Throughout the stay-at-home order in Colorado, my number one fitness goal has been to recommit to a yoga practice. Not that I’ve ever truly been committed in the first place—my longest streak of consistent yoga practice was during the 2018 Sober October.
But whenever I have included yoga practice into my routine, I’ve felt better, stronger, and more centered. So about a week into quarantine, I made a decision—why not add some daily downward dogs to help me stay limber without my usual weekly bodywork and to keep some of the COVID-19 induced anxiety at ease?
On Monday, I hit four weeks straight of daily yoga practice. And although I didn’t notice it right away, my 20 to 60 minutes of mat time a day seem to be making a difference.
I find myself breathing more slowly and intentionally throughout the day. I feel like there is more space to think and that there are pauses between the chaotic nature of my thoughts, which seem to continually be flying through my head. My shoulders relaxed down out of my ears, and my lower back moves more freely. Most notably, I feel better, more limber, and energetic when I get out of bed in the morning and don’t seem to need the normal 15 minutes of movement to shake feeling like the tin-man.
Yoga will make you a better athlete and a healthier, happier human being. It doesn’t take a daily 90-minute class commitment—just 15 minutes a day can make a huge impact, and add up to almost two hours of practice each week.
Here is how hitting my yoga mat for 15 minutes a day has helped me be a better athlete.
For a long time, I put all of my focus on what a pose should look like, and because I could never seem to turn myself into a human pretzel (or even touch my toes for that matter), I declared myself a hopeless yogi. But the focus is on intention, not outcome, and noticing how each movement or breath feels rather than looks.
The more I practiced yoga, the more I was able to bring that intention and thoughtfulness to my running and more challenging workouts. When I was on my last of four 10-minute intervals—that also happened to be into the wind, uphill, and at 9000 feet—I was able to accept the movement and how it felt rather than worry that the pace on paper wouldn’t reflect the effort. This is an invaluable skill and allows me to be fully present in a workout instead of worrying about how slow I’m going even while the effort is extremely high.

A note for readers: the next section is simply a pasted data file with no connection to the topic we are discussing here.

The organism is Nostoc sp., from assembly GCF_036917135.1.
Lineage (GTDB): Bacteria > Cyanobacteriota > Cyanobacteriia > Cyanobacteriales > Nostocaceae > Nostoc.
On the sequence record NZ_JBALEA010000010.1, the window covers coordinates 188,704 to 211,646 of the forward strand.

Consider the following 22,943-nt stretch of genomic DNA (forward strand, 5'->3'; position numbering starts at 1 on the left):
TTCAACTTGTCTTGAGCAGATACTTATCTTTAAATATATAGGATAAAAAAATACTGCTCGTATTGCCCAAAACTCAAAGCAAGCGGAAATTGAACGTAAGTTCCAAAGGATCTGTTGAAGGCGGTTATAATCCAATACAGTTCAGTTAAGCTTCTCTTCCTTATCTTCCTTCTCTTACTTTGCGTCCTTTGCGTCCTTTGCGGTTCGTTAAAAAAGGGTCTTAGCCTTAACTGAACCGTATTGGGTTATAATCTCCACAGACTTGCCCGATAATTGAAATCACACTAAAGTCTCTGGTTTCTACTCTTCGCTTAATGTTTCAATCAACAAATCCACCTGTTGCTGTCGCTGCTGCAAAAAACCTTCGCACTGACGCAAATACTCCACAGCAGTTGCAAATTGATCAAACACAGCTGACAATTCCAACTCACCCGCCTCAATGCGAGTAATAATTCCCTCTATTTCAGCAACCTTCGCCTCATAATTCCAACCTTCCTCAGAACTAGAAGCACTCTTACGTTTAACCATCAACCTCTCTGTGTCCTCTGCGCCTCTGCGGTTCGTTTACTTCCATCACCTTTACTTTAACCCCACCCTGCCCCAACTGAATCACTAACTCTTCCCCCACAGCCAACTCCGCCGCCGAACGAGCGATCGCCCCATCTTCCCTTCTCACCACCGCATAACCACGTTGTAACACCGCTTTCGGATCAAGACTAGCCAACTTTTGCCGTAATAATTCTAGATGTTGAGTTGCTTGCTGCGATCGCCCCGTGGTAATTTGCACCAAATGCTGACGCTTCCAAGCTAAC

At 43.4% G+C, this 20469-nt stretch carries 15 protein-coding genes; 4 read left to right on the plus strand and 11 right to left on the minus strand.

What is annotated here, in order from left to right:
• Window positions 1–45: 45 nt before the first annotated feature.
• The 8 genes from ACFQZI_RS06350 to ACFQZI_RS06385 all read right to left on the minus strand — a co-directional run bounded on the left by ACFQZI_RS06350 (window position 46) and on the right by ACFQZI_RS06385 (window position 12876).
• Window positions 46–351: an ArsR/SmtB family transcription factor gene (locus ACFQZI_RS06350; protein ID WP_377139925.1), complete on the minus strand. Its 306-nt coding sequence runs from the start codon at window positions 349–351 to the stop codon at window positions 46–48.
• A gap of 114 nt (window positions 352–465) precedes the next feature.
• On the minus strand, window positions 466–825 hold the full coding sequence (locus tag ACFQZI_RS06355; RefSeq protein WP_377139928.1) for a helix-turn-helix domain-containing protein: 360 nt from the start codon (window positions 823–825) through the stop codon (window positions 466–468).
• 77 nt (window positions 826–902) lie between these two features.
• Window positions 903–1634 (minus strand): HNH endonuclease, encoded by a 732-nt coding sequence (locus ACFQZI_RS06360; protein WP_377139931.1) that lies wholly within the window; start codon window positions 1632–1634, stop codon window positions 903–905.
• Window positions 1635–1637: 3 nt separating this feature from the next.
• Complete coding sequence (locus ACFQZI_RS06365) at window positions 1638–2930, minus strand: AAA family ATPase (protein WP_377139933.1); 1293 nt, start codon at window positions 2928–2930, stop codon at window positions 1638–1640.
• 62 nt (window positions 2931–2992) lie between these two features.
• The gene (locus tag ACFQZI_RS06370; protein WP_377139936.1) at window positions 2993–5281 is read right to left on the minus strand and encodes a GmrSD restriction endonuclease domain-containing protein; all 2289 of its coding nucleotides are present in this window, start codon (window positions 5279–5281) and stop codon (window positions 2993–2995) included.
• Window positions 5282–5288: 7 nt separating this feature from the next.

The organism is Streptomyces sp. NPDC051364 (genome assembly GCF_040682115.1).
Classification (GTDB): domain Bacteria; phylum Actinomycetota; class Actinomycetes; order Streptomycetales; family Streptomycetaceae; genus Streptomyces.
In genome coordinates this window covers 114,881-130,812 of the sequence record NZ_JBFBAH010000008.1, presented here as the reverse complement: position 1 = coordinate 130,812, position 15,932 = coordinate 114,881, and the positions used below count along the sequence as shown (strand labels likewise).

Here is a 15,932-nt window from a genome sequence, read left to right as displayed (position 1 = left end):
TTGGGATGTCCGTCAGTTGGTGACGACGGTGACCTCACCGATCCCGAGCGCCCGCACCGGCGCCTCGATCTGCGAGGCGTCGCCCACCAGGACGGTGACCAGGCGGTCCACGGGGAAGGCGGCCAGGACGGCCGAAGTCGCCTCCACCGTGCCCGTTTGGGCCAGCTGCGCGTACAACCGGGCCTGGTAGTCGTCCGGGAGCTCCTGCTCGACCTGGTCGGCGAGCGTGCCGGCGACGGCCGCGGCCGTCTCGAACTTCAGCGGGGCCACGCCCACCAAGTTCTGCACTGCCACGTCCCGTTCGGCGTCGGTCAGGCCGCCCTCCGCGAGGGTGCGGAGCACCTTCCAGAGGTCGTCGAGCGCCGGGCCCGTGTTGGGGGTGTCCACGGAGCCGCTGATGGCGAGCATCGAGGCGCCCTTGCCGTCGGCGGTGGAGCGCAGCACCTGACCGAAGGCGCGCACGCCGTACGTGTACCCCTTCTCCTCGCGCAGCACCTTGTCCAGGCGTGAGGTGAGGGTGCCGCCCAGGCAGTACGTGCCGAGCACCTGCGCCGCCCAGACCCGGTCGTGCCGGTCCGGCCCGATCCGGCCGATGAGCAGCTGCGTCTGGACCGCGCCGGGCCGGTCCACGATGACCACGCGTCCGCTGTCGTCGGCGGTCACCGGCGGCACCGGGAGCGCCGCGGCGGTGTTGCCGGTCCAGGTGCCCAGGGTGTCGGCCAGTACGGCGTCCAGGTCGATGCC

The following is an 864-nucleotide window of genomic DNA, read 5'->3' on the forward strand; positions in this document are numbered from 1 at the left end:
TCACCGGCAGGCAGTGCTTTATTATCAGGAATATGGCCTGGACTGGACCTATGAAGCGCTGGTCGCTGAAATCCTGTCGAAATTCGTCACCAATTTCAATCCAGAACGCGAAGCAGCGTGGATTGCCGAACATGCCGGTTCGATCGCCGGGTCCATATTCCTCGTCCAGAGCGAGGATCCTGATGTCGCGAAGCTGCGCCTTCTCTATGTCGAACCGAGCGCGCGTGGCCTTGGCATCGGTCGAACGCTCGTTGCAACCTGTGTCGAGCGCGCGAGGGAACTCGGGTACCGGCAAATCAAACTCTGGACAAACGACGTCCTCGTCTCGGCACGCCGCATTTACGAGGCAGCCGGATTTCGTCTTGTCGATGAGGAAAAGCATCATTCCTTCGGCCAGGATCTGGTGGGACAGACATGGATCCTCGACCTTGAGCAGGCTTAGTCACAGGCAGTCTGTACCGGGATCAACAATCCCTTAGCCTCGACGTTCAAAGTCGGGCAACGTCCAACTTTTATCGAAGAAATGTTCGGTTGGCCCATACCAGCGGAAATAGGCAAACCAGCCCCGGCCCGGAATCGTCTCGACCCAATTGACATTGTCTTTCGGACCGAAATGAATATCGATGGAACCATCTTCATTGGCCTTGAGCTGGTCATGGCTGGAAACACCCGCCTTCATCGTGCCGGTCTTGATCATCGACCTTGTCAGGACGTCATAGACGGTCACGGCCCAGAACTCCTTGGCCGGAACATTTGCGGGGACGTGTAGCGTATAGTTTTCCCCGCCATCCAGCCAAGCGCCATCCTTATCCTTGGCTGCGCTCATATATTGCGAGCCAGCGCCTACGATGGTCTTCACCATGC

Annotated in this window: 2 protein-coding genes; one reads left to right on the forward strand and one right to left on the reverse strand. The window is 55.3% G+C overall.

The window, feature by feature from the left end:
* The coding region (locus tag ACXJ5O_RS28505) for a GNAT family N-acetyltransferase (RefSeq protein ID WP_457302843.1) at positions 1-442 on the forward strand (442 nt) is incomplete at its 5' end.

We are athletes because we love to move. Yoga will help you to experience the sensations of that movement fully.
Many people talk about yoga and injury prevention in relation to stretching and strengthening, and honestly, that was my sole purpose in re-kindling my yoga practice. I just wanted to run healthy. Injury prevention and increasing mobility have proved essential. Still, I have also noticed that the more I practice the more aware I am of the tiny muscles in my body, how they are connected, and what it feels like when they move.
The more aware you can become of what it feels like to move within your own skin, the more you will be able to be aware when something changes or is amiss.
An hour-long yoga class in a studio is a luxury, and for me has been the significant barrier of entry into the yogi world. I do not have time to make it to the studio for an hour, nor do I want to pay the high membership fees. But I have been able to find ten to fifteen minutes in a quiet corner with my mat.
A big part of yoga for me is the ability to be present. Even after a short—but focused—practice, I find that I move more slowly. I often practice right before breakfast or coffee, and I will make my breakfast with more intention.
At first, I was inclined to skip the breathing exercises that come at the end of most yoga classes. But when I pressed pause and moved on to my next activity, I noticed I missed out on some of the benefits I listed above. My mind still raced, and I would find myself moving through my day, checking boxes as usual.
Learning to use your full lung capacity holds obvious benefits for any endurance athlete. Yet to make the most of your efforts and training, you also must make the most of your recovery. If you can use the breath to activate your parasympathetic nervous system and place your body into a state of relaxation, you can make the most of training—and be more present to experience life.